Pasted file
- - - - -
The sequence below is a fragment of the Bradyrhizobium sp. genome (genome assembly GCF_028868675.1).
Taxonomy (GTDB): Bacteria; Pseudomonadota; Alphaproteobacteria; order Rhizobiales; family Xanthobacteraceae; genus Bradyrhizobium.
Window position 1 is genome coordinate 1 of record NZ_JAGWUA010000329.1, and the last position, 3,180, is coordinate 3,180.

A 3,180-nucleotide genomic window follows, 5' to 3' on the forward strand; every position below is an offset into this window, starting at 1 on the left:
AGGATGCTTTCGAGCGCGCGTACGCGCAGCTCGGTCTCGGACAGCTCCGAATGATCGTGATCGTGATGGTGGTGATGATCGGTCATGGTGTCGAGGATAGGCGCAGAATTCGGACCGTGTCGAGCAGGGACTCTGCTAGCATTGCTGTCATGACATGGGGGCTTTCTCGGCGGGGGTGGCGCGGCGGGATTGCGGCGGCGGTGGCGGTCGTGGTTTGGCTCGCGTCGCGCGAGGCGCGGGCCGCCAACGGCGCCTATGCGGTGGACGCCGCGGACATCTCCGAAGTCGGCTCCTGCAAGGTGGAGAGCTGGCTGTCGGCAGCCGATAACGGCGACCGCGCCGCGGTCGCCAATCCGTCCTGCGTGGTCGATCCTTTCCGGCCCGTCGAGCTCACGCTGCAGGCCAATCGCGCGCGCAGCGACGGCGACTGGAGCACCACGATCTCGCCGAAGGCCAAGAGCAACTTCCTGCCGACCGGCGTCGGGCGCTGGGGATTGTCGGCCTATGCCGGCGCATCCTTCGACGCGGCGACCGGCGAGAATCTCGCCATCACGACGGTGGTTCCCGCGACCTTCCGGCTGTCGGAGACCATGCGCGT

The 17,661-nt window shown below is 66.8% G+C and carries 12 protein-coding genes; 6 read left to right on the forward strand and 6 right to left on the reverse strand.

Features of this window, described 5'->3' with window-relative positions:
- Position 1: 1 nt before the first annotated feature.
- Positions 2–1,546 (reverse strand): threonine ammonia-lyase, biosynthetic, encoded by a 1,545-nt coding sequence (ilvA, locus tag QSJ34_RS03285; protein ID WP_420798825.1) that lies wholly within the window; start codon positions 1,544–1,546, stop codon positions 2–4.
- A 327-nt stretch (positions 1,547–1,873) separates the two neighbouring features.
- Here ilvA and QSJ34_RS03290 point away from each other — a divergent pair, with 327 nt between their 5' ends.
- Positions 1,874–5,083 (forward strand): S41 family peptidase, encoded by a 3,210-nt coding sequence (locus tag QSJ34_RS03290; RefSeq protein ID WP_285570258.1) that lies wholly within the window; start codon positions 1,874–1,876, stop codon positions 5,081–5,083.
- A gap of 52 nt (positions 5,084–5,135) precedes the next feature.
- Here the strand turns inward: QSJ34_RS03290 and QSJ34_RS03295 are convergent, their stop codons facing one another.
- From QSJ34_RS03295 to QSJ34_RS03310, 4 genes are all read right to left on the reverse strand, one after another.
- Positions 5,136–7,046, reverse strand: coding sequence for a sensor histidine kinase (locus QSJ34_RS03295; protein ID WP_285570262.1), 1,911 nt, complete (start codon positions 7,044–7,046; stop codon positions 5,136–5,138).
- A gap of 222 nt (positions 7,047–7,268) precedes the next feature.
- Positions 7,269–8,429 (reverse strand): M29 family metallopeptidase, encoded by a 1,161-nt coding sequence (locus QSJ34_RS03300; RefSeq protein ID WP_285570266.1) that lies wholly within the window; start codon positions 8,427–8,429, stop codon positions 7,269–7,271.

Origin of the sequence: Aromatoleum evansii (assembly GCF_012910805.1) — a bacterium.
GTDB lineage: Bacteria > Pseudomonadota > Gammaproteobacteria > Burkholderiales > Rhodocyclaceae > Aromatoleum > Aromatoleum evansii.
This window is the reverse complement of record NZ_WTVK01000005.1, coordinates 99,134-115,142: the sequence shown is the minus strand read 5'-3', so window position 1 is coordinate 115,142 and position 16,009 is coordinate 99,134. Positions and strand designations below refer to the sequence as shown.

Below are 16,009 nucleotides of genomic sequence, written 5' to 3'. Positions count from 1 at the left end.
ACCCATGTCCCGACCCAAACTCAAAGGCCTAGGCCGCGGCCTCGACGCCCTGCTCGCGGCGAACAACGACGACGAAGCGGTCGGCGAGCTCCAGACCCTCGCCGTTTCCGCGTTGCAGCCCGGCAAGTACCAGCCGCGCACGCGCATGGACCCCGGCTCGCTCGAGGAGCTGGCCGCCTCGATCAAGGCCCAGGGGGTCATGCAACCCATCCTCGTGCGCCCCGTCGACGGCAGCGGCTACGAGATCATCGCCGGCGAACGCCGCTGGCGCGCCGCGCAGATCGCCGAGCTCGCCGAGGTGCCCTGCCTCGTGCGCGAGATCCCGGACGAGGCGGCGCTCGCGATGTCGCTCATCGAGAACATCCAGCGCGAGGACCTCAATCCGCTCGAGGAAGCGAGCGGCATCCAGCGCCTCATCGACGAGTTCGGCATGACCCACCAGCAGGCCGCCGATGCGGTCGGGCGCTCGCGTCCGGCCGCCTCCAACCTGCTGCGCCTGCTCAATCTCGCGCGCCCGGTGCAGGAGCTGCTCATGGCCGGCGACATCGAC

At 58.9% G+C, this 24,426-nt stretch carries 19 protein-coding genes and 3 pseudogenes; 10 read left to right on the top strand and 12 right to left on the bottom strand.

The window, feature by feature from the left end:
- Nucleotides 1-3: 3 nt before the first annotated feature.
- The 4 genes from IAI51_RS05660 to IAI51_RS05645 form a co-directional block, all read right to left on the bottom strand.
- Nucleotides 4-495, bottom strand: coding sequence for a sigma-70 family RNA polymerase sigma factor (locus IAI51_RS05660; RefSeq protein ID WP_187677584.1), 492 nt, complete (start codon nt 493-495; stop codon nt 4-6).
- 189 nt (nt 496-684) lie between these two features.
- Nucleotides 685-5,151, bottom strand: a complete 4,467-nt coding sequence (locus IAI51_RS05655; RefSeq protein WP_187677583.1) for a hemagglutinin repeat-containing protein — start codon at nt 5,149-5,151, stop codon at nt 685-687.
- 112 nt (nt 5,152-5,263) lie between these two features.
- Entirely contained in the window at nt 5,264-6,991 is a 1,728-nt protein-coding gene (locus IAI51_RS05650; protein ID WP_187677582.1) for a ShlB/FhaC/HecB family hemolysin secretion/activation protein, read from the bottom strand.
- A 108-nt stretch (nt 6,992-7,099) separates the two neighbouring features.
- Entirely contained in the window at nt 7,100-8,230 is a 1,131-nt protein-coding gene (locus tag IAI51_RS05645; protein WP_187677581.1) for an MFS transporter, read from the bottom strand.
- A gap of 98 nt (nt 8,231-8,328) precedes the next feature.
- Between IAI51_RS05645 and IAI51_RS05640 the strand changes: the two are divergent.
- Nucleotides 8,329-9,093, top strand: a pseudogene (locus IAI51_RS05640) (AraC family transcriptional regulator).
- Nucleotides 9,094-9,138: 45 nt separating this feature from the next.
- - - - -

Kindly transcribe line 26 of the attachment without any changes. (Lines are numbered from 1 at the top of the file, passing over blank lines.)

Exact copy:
- Nucleotides 1-3: 3 nt before the first annotated feature.